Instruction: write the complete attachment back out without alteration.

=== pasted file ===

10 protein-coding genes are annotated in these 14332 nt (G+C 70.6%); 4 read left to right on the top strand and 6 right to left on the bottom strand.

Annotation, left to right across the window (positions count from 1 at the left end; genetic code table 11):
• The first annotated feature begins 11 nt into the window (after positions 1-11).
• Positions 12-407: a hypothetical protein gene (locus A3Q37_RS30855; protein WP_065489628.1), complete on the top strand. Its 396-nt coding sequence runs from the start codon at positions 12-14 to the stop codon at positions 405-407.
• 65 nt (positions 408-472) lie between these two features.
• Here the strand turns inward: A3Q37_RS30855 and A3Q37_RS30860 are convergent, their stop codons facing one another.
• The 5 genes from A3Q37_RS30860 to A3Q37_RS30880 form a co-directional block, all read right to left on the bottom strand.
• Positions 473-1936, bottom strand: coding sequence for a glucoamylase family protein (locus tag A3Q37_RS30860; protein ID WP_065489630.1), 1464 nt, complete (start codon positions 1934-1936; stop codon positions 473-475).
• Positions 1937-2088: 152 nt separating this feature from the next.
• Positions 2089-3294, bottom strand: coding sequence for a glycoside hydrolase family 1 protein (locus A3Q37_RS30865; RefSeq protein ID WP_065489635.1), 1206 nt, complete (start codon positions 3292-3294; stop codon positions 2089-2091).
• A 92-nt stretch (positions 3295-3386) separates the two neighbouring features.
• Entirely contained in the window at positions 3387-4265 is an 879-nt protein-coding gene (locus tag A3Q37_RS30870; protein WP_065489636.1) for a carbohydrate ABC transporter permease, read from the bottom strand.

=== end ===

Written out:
10 protein-coding genes are annotated in these 14332 nt (G+C 70.6%); 4 read left to right on the top strand and 6 right to left on the bottom strand.

Annotation, left to right across the window (positions count from 1 at the left end; genetic code table 11):
• The first annotated feature begins 11 nt into the window (after positions 1-11).
• Positions 12-407: a hypothetical protein gene (locus A3Q37_RS30855; protein WP_065489628.1), complete on the top strand. Its 396-nt coding sequence runs from the start codon at positions 12-14 to the stop codon at positions 405-407.
• 65 nt (positions 408-472) lie between these two features.
• Here the strand turns inward: A3Q37_RS30855 and A3Q37_RS30860 are convergent, their stop codons facing one another.
• The 5 genes from A3Q37_RS30860 to A3Q37_RS30880 form a co-directional block, all read right to left on the bottom strand.
• Positions 473-1936, bottom strand: coding sequence for a glucoamylase family protein (locus tag A3Q37_RS30860; protein ID WP_065489630.1), 1464 nt, complete (start codon positions 1934-1936; stop codon positions 473-475).
• Positions 1937-2088: 152 nt separating this feature from the next.
• Positions 2089-3294, bottom strand: coding sequence for a glycoside hydrolase family 1 protein (locus A3Q37_RS30865; RefSeq protein ID WP_065489635.1), 1206 nt, complete (start codon positions 3292-3294; stop codon positions 2089-2091).
• A 92-nt stretch (positions 3295-3386) separates the two neighbouring features.
• Entirely contained in the window at positions 3387-4265 is an 879-nt protein-coding gene (locus tag A3Q37_RS30870; protein WP_065489636.1) for a carbohydrate ABC transporter permease, read from the bottom strand.